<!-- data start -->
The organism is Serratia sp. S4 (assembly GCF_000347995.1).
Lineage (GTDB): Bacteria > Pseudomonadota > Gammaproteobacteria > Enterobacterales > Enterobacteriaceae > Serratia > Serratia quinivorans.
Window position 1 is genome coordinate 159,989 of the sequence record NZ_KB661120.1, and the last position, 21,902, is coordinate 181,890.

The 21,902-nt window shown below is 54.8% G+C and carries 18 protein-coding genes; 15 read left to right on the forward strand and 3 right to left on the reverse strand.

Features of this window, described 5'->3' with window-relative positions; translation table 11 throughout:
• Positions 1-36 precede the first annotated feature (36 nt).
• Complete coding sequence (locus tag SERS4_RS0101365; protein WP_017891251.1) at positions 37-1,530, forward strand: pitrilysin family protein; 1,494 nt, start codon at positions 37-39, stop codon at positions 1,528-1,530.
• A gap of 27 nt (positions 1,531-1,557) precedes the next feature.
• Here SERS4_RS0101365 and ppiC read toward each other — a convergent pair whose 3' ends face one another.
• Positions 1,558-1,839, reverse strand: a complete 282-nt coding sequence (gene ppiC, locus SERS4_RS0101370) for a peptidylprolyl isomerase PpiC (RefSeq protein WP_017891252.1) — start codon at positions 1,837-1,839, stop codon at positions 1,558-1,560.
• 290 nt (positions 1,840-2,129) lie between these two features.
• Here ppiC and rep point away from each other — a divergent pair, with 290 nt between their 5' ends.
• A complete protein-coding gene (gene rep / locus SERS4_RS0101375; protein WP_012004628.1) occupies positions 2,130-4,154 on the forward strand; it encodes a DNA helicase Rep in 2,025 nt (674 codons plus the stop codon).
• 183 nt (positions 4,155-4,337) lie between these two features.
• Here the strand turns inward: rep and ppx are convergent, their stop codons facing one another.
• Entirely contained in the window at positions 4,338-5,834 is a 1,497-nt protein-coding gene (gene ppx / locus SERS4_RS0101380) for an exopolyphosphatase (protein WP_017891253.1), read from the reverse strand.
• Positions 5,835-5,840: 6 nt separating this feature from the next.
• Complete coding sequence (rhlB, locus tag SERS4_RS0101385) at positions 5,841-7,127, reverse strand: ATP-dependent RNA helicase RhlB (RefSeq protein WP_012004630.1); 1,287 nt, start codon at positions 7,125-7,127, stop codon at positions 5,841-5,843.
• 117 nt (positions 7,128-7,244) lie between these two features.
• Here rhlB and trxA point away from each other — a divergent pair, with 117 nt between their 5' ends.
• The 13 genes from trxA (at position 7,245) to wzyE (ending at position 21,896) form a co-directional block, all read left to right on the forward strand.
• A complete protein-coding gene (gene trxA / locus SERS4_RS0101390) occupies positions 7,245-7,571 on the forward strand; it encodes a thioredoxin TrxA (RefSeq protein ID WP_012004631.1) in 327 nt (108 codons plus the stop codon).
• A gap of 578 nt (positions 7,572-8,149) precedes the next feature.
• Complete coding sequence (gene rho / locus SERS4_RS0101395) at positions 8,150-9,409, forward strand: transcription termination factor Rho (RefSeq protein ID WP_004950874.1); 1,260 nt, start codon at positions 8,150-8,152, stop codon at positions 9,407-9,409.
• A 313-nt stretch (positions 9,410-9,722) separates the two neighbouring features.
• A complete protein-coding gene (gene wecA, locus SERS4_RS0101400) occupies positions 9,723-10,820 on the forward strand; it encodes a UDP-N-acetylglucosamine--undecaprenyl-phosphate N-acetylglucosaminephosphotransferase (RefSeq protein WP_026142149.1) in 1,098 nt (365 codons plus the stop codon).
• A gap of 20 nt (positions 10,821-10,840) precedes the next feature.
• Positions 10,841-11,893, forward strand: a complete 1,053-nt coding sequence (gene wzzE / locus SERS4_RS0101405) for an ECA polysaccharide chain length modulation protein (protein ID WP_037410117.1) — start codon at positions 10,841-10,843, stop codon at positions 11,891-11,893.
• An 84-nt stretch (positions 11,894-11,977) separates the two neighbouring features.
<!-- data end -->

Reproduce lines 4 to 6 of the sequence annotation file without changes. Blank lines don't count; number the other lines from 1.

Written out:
The 21,902-nt window shown below is 54.8% G+C and carries 18 protein-coding genes; 15 read left to right on the forward strand and 3 right to left on the reverse strand.

Features of this window, described 5'->3' with window-relative positions; translation table 11 throughout:
• Positions 1-36 precede the first annotated feature (36 nt).